Speaking of my MasterClass, my mother's birthday present to me this year was to sign me up for the Aaron Sorkin class on screenwriting. Isn't she just awesome!?

While Sorkin is entertaining, he also is super awkward to listen to. He's kind of like this:
He even more-or-less said this in a
disclaimer in the intro lesson.
He meanders when he talks, and tends to share examples of what he's trying to teach as a means to prove his point. However, the examples are so specific it's hard to still grasp what he's trying to say. I'm still going through the "pre-writing" portion of the class, and so perhaps it seems only vaguely helpful because I'm not actually trying to do things such as research quite yet. I'll keep you posted on how the class goes once he gets into the actual "this is how you write a script" portion.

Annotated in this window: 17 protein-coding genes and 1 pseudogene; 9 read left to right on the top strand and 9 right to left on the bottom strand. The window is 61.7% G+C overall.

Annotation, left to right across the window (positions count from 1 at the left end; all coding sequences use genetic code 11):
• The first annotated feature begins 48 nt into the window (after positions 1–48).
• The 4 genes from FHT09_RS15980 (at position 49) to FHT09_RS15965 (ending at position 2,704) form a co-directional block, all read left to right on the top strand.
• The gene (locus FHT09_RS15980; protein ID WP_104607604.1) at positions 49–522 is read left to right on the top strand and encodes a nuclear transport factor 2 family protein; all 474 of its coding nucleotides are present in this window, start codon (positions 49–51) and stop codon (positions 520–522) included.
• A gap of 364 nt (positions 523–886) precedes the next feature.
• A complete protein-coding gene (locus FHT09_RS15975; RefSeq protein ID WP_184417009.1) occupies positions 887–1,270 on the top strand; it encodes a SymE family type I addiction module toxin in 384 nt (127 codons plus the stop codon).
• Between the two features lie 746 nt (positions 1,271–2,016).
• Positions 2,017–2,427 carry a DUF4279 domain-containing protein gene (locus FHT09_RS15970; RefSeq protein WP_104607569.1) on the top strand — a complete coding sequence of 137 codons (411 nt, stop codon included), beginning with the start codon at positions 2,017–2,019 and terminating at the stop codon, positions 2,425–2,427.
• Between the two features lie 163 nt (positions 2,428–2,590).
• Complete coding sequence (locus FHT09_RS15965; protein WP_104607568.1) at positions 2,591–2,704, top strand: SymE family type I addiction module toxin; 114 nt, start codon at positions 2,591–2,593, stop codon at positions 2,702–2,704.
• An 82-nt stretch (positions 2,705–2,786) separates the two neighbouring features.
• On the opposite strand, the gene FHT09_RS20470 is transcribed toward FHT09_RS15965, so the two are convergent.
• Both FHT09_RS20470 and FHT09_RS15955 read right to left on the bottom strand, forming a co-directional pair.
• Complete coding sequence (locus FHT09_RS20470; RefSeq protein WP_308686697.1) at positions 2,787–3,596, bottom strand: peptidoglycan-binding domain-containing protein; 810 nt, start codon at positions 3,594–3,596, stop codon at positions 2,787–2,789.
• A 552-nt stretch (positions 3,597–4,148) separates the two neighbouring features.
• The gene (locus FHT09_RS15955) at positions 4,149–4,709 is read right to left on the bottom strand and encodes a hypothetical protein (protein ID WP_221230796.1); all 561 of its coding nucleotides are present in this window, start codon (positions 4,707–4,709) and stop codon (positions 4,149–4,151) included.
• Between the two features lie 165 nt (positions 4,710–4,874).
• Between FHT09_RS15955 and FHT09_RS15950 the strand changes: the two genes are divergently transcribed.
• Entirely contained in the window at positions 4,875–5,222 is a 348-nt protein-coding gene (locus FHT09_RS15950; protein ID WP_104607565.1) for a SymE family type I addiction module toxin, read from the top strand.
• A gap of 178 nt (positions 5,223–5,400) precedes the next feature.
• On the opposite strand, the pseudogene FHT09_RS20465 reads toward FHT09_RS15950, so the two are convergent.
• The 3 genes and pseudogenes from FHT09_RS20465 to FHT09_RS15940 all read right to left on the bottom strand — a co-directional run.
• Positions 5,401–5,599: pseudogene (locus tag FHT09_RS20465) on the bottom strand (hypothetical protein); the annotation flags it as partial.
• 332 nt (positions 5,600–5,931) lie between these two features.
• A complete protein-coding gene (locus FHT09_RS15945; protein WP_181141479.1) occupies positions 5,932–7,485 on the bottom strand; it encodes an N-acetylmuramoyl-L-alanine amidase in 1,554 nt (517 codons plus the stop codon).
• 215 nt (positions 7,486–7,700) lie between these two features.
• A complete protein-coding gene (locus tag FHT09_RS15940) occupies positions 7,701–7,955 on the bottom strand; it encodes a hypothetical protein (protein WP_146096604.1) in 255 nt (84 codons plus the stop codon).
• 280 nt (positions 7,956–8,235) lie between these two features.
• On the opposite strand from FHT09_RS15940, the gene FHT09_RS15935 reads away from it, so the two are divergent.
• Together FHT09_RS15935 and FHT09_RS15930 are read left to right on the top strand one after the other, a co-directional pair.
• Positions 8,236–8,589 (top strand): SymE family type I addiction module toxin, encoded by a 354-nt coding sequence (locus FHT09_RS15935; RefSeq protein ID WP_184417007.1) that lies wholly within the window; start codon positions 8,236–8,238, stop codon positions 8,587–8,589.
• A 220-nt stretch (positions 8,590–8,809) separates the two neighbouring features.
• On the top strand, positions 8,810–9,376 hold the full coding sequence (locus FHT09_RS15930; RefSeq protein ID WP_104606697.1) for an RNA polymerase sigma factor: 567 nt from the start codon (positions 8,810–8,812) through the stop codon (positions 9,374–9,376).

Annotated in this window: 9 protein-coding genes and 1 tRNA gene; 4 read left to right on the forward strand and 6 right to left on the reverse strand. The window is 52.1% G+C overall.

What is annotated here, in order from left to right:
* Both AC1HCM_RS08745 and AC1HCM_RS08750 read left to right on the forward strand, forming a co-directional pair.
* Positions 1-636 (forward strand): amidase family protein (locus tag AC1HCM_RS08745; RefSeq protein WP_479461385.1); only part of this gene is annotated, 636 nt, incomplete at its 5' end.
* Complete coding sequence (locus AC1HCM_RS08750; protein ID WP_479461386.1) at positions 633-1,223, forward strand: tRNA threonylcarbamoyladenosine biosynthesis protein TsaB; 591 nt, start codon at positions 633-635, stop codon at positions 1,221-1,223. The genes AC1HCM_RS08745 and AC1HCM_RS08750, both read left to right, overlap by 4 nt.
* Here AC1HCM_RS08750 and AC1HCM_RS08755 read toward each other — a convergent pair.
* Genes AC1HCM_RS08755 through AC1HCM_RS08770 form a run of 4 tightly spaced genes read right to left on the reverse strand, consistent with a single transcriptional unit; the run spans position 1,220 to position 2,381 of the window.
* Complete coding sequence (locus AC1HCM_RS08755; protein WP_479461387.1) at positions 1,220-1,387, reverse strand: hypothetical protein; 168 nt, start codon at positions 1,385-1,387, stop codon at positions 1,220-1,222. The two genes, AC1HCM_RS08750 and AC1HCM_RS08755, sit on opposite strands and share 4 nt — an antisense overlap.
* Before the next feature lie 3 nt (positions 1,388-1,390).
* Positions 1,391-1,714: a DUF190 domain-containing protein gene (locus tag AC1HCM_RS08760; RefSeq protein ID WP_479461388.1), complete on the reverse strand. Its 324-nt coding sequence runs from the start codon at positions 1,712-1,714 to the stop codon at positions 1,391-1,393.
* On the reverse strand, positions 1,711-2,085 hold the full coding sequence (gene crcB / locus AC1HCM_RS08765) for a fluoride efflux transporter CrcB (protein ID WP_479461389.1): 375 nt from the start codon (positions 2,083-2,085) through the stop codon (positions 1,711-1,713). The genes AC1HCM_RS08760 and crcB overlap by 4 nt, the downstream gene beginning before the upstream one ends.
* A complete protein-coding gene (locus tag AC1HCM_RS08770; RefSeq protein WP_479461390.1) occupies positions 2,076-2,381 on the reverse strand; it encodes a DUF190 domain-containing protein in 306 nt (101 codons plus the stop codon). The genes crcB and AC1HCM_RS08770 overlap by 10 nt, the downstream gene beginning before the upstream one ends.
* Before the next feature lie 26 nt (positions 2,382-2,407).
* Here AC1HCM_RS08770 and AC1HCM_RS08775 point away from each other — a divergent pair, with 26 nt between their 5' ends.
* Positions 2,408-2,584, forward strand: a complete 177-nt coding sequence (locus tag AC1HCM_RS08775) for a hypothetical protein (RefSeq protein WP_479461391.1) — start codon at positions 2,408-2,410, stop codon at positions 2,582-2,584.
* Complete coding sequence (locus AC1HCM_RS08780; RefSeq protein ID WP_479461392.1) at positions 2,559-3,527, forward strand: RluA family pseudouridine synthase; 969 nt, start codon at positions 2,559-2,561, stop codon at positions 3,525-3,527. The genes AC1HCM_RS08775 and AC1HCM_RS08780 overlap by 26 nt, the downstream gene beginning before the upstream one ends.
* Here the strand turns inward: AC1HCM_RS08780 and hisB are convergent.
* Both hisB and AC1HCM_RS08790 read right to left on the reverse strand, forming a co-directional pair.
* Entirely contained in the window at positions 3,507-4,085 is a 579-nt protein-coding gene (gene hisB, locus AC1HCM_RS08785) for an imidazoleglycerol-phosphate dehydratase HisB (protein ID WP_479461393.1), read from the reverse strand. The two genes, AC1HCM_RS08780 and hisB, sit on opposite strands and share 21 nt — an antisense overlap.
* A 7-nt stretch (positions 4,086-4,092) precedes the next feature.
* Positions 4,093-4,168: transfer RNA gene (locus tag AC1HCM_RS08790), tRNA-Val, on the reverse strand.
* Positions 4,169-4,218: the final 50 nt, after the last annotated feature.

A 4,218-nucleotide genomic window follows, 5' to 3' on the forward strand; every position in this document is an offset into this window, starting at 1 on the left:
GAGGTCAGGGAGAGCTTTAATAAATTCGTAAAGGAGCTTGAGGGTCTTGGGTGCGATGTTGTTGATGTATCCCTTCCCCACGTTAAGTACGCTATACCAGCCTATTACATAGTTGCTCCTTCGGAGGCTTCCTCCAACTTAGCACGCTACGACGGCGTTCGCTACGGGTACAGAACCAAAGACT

To finish up, a quick touch-base on my reading progress:

OH. EM. GEE! "Ready Player One" is quickly jumping up the ranks to one of my favorite books! I'm so in love. All the geekiness. All the 80s pop culture. The actual suspense keeping me on edge. The main character's voice, how he tells the story, is witty and I can't stop promoting this book to everyone I see. Almost literally. I had a customer in the store the other day that basically had the 80s Saturday Morning Cartoon line-up tattooed around his left leg, and so naturally I talked him up about "Ready Player One."

I have no clue if I can finagle things around on the reading challenge check-list so this book still fits, but at this point I don't care. I may not fit all 12 challenge points in before 2017, but I'll definitely have at least 12 books read!

Alright, now off to try to finish "Some Like It Flame Broiled" so I can FINALLY get out of this gutter and start working on something I can read without looking like I replaced my head with a giant tomato.

No comments:

Post a Comment